Liquor stores in neighborhoods seek commercial rezoning

  • Rakesh Patel, owner of the Wine Underground store in Hoes Heights, shows off his stock in 2012. Patel is seeking rezoning of the store from residential to commercial, to get around a Baltimore City ordinance that could drive him out of business.
Rakesh Patel, owner of the Wine Underground store in Hoes Heights,… (File photo/2012 )
June 11, 2013|By Larry Perl, lperl@tribune.com

Some north Baltimore wine and liquor stores may have found a way around a proposed Baltimore City zoning change that could eventually ban them from the residential neighborhoods in which they are located.

Several stores in the Hampden and Charles Village areas are seeking rezoning from residential to commercial, with the support of community leaders and their City Council representatives.

Among the businesses seeking rezoning to C1 commercial status are JT’s Market & Deli in Medfield, the Charles Village Schnapp Shop, the Wine Underground in Hoes Heights, and Roland Park Wines & Liquor in the Rolden neighborhood.

City Councilwoman Mary Pat Clarke said she is going to bat for two stores in her district, Charles Village Schnapp Shop and Roland Park Wines & Liquor, because the Charles Village Civic Association and Rolden Community Association have signaled their support. The Rolden association is negotiating a legal memorandum of understanding with Roland Park Wines & Liquors to define how the business could be used if zoned commercially, Clarke said.

In Medfield, City Councilman Nick Mosby and the Medfield Community Association are working to rezone JT’s Market, which community leaders say is a longtime community deli and market that sells beer and wine.

Spurring the commercial rezoning efforts is legislation, originally sought by the Health Department and approved by the Planning Department, to rid residential neighborhoods of many such stores — including at least five in north Baltimore — in conjunction with the city’s first comprehensive rezoning rewrite in four decades.

The city is targeting stores that offer carryout service, are in mostly poor neighborhoods and are a public health nuisance because they have been linked to violent crimes. They say the plan was based on input from communities and a Johns Hopkins University study that suggests liquor stores are pushing up crime statistics.

The stores are now classified for zoning purposes as “non-conforming” uses because they are in residential neighborhoods. Under the ordinance, they would have to stop selling alcoholic beverages, or relocate to sites in which they would be in zoning conformance.

But at least four of the five stores in north Baltimore are longtime businesses, whose owners say they are in relatively crime-free communities and get along with their residential neighbors.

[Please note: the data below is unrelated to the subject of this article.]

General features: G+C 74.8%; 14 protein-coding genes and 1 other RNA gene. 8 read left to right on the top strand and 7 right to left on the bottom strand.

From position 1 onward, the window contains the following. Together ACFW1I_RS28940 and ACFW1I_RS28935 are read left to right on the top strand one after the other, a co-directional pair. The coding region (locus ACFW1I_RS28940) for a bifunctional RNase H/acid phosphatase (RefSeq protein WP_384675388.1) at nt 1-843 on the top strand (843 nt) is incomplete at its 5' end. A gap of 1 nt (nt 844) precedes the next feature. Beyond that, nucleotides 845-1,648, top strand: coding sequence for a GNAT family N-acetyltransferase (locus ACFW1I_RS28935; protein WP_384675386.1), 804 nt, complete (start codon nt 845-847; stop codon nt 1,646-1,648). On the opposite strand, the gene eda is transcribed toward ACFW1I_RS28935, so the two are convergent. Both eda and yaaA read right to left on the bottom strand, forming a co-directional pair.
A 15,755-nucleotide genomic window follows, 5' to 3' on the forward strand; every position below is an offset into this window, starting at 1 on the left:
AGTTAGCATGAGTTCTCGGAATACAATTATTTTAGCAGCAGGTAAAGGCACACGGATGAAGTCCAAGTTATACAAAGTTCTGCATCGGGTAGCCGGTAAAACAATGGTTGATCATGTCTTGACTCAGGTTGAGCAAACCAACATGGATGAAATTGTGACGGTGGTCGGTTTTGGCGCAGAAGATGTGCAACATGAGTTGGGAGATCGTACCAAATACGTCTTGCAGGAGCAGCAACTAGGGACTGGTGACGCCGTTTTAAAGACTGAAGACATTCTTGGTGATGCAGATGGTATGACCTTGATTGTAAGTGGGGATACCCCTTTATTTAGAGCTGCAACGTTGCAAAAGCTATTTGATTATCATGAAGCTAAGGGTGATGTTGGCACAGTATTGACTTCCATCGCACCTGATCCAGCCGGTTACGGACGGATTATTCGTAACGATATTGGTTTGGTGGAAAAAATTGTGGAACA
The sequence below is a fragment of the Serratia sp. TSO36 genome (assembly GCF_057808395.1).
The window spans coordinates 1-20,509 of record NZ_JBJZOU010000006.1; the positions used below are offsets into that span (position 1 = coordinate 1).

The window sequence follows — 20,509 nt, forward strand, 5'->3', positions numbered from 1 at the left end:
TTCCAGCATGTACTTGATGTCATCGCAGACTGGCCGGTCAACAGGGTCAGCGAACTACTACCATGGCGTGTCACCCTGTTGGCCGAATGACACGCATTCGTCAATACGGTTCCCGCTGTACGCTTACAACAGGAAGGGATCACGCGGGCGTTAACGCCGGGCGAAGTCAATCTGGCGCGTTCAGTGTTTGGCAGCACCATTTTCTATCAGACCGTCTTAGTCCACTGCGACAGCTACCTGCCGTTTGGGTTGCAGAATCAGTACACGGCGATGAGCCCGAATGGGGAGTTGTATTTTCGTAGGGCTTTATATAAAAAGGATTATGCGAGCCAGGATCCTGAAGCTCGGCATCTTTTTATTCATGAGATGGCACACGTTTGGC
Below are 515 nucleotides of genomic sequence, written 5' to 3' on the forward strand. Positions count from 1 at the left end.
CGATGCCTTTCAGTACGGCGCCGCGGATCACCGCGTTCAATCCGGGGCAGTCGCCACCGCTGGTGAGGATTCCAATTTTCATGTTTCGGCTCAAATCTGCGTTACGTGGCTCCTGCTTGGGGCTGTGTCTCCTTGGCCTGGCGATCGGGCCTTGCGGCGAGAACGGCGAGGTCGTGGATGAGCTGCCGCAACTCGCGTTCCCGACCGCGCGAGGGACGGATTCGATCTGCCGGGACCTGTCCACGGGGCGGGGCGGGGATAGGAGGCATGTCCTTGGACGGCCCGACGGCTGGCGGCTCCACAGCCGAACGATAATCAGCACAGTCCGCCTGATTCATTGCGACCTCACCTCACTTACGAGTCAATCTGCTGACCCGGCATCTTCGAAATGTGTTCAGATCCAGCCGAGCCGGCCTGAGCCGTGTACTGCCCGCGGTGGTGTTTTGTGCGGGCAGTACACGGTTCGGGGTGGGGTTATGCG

Supporters say that rezoning the businesses from residential to commercial would put them into zoning conformity, give them more flexibility to operate without having to move, and increase the value of their properties.

“We have the opportunity in the comprehensive rezoning (process) to bring non-confoming liquor licencees into coformance by rezoning them as C1,” Clarke said. “It is a method (the Planning Department) will not oppose.”

But she said owners of stores that would be rezoned are nervous, because the rezoning would have to be done as amendments to city zoning laws at the end of the long comprehensive rezoning process, which is expected to pick up steam with public hearings this fall.

“There’s a certain amount of apprehension on the part of the owners, because the council doesn’t start hearings until September,” she said. “It is an anxious time.”

Clarke said community support and memorandums of understanding, known as MOUs, are important, because community leaders “want to nail down the future” of the businesses if they are rezoned C1, so that they would be restricted from changing to other less desirable types of business if the stores are sold in the future.

Mosby said he is trying to get Wine Underground and JT’s Market & Deli in his district rezoned to C1.

“The community is trying to keep Wine Underground,” Mosby said. He said the store’s owner, Rakesh Patel, “has a quality business, with a wine cellar in the basement.”

Mosby said he also supports Joyce Trigger, owner of JT’s, because, “She’s not really a liquor store. She’s like a deli.”

The Medfield Community Association’s zoning and land use committee is recommending C1 rezoning for JT’s, said former zoning committee chairman Richard Kaminski, who chaired a hearing on the issue April 29. He said JT’s “is a corner market and deli with a 6-day beer/wine license, which has successfully operated in the Medfield community for 22 years,” and that Trigger has been supportive of the community.

“We wanted to reciprocate,” Kaminski said. He said rezoning to C1 would be “a win-win” for JT’s and the community.

Trigger is troubled by the proposed zoning change that could have a major impact on her.

“I’m not a liquor store. I’m a mom-and-pop store,” said Trigger, 50, a lifelong Medfield resident, who has owned the store at 4300 Falls Road for 22 years. She said she tries to help the community as much as she can, including “running a tab” with customers who are short of money. Forcing her to move or close would hurt residents, too, she said.

City officials “don’t know that it’s not just me they’re running out of business,” she said.

 

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